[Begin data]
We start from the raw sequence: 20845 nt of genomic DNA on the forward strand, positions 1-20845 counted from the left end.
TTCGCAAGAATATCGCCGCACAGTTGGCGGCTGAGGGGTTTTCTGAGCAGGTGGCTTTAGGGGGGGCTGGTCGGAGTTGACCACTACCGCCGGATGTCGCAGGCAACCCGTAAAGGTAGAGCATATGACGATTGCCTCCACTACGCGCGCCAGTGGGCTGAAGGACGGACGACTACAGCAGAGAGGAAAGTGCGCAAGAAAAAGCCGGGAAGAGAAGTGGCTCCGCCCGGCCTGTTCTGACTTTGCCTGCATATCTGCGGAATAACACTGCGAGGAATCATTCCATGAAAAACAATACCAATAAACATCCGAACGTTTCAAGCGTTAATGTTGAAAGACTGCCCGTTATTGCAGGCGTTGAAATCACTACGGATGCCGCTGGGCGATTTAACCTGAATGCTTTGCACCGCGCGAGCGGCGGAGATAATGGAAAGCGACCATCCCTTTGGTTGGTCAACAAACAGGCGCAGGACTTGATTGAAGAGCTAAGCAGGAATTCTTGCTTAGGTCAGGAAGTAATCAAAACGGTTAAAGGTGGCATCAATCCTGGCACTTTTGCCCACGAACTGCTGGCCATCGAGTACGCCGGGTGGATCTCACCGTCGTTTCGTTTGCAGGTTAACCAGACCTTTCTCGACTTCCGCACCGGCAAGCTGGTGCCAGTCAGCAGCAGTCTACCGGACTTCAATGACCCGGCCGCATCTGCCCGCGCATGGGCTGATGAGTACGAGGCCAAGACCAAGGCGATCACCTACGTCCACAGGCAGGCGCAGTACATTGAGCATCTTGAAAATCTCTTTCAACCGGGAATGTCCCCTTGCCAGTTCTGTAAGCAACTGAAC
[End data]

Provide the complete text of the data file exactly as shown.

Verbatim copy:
We start from the raw sequence: 20845 nt of genomic DNA on the forward strand, positions 1-20845 counted from the left end.
TTCGCAAGAATATCGCCGCACAGTTGGCGGCTGAGGGGTTTTCTGAGCAGGTGGCTTTAGGGGGGGCTGGTCGGAGTTGACCACTACCGCCGGATGTCGCAGGCAACCCGTAAAGGTAGAGCATATGACGATTGCCTCCACTACGCGCGCCAGTGGGCTGAAGGACGGACGACTACAGCAGAGAGGAAAGTGCGCAAGAAAAAGCCGGGAAGAGAAGTGGCTCCGCCCGGCCTGTTCTGACTTTGCCTGCATATCTGCGGAATAACACTGCGAGGAATCATTCCATGAAAAACAATACCAATAAACATCCGAACGTTTCAAGCGTTAATGTTGAAAGACTGCCCGTTATTGCAGGCGTTGAAATCACTACGGATGCCGCTGGGCGATTTAACCTGAATGCTTTGCACCGCGCGAGCGGCGGAGATAATGGAAAGCGACCATCCCTTTGGTTGGTCAACAAACAGGCGCAGGACTTGATTGAAGAGCTAAGCAGGAATTCTTGCTTAGGTCAGGAAGTAATCAAAACGGTTAAAGGTGGCATCAATCCTGGCACTTTTGCCCACGAACTGCTGGCCATCGAGTACGCCGGGTGGATCTCACCGTCGTTTCGTTTGCAGGTTAACCAGACCTTTCTCGACTTCCGCACCGGCAAGCTGGTGCCAGTCAGCAGCAGTCTACCGGACTTCAATGACCCGGCCGCATCTGCCCGCGCATGGGCTGATGAGTACGAGGCCAAGACCAAGGCGATCACCTACGTCCACAGGCAGGCGCAGTACATTGAGCATCTTGAAAATCTCTTTCAACCGGGAATGTCCCCTTGCCAGTTCTGTAAGCAACTGAAC